“When I ran a melanoma clinic for three years, a third of my patients were young females, 25- to 35-years-olds who used indoor tanning beds,” Burkhart said. The epidemiological data on melanoma cases shows that the other primary demographic that gets melanoma, white men in their 50s, has had about the same rate of the disease for decades.
“But what’s alarming is that the incidence in young women is going up,” he said, noting that the increase in incidence in younger women parallels the widespread introduction of indoor tanning in the 1980s. He said that by tanning, young women are adding about 25 years or more of exposure to their skin.
“It’s the only skin cancer in North Carolina that’s growing in incidence,” Burkhart said. “Everything else is leveling off.”
According to the Centers for Disease Control and Prevention, 13.3 percent of high school students have used a tanning bed. But drilling down in the statistics reveals that 29.3 percent of white high school girls have used a tanning bed in a given year.
Currently, teens between the ages of 13 an 18 can go tanning if they have a parent’s permission. During the debate last year, Rep. Marilyn Avila (R-Raleigh) expressed her misgivings about the ban, saying that she worried about taking parents out of the picture.
“I was a teenager,” she said. “I know how we cooked ourselves in the sun and all that kind of stuff, and no one was around to tell us how long we should lay there.”
Burkhart countered that although sun exposure is dangerous to young skin, the radiation from tanning beds is much worse.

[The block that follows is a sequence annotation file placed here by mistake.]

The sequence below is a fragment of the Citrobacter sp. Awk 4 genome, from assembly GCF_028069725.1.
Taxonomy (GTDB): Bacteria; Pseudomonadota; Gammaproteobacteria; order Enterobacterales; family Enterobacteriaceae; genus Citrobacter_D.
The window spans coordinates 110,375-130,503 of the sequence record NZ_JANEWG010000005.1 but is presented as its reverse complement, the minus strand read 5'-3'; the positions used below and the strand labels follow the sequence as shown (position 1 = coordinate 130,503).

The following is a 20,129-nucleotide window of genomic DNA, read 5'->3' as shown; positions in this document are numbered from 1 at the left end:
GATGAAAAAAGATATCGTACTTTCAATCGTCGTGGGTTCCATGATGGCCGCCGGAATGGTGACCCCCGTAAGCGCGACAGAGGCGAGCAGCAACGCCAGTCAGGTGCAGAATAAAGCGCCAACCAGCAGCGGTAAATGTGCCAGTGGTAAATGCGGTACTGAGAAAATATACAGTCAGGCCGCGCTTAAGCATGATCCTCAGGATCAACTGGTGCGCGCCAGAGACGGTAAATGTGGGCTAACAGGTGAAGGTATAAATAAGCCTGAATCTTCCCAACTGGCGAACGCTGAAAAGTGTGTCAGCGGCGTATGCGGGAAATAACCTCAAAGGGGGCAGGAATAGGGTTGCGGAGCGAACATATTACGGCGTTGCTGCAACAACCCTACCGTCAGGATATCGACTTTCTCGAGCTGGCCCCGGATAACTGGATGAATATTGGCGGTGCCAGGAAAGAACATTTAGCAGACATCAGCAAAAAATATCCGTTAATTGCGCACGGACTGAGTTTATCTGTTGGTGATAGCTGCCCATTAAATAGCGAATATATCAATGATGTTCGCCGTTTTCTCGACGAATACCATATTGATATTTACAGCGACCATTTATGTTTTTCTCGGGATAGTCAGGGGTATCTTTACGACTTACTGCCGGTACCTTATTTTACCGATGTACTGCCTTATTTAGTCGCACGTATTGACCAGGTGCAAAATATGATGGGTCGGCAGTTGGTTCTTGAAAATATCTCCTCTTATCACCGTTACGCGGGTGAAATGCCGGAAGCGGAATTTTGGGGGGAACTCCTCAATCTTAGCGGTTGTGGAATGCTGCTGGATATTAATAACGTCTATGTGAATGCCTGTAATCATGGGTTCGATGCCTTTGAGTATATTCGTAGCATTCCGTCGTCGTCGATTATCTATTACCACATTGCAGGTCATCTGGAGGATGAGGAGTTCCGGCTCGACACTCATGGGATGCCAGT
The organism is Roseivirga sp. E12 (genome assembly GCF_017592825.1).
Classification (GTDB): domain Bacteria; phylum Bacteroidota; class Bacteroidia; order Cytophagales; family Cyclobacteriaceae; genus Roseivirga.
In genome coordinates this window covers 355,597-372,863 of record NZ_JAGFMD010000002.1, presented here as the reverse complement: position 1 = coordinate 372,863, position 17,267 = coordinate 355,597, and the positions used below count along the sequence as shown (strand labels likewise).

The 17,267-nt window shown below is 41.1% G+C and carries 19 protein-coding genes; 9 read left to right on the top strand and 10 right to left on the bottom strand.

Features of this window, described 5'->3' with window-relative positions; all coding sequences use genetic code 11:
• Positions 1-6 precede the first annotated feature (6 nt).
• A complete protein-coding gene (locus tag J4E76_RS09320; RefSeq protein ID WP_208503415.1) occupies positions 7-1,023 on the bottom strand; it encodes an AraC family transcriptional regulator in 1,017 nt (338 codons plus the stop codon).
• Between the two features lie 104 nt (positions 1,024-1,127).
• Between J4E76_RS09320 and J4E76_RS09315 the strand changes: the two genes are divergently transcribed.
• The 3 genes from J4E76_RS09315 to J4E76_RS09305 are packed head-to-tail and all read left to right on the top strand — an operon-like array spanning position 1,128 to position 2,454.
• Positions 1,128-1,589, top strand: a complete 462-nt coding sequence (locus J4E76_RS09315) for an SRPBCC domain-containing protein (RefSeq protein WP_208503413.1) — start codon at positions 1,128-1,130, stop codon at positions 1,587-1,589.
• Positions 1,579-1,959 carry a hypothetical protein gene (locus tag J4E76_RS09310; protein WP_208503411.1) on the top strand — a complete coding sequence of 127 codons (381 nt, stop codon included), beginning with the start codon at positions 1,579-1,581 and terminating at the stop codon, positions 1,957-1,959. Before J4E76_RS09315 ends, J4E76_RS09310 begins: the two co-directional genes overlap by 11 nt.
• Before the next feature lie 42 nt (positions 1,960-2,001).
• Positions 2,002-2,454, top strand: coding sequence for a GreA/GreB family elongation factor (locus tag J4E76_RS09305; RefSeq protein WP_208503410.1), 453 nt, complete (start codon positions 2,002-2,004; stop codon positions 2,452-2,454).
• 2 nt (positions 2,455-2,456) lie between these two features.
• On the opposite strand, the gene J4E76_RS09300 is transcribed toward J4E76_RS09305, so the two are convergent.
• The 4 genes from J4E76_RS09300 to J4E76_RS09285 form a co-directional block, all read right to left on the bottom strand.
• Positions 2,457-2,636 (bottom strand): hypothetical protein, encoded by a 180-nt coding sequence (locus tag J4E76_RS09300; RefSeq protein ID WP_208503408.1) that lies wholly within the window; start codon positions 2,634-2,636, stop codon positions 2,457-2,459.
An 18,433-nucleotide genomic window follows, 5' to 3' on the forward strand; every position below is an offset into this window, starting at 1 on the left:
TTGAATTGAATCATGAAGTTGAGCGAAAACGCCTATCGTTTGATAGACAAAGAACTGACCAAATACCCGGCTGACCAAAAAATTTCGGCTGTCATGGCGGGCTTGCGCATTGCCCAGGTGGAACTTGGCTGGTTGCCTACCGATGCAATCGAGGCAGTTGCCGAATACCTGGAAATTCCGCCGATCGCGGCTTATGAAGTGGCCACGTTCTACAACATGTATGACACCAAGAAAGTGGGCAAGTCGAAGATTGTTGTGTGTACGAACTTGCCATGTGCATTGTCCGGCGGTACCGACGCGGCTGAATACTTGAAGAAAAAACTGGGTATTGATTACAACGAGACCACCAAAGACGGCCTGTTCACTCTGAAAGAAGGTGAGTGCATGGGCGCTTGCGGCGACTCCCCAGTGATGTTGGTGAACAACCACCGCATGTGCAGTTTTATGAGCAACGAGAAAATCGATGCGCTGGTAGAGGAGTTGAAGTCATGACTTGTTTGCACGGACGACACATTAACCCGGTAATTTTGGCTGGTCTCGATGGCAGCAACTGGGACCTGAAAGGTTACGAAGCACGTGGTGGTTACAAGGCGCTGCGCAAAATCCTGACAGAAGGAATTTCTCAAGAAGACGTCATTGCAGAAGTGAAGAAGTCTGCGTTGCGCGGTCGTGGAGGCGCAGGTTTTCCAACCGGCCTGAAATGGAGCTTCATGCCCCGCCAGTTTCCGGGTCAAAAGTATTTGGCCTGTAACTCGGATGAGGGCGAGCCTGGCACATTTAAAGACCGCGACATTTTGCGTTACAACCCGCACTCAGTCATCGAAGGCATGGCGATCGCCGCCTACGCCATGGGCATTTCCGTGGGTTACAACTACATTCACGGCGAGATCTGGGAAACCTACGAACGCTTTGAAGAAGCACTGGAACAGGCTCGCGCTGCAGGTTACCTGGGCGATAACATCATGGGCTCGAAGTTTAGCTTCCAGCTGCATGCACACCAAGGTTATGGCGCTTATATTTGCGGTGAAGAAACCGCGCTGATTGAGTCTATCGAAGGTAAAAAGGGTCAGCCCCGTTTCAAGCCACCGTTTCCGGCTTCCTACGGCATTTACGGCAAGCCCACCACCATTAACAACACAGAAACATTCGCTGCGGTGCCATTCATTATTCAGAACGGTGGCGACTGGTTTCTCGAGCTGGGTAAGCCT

“Some of these lamps are 15 times as strong as the sunlight you can get on Earth at any time of the year,” he said.
In addition, a study done by researchers from UNC-Chapel Hill’s Lineberger Cancer Center found that even though a majority of women went tanning for the first time with their friends, a significant number started alongside their mothers.
This year, the American Suntanning Association dropped its objections to the bill, noting that teen girls comprise only about 2 percent of the industry’s business. And Planet Beach, one of the largest tanning bed chains in the U.S., recently banned teens under 18 from its North Carolina salons.
“We want to elevate the discussion about a balanced message about UV exposure, and we believe in responsibly teaching people about the risks of overexposure to UV,” ASA spokesman Joseph Levy told WBTV in Charlotte earlier this year.
The industry has also supported bans for teens in 11 other states where they’re proposed.
In North Carolina, now it’s up to the state Senate.
Sen. Louis Pate (R-Mt. Olive), who sits on several health care committees, said members of his chamber are currently focused on getting the budget written and passed.
“The bill came over from the House, and they’ve asked that we take a look at it if we have time,” Pate said. “But it’s not part of the appropriations process.”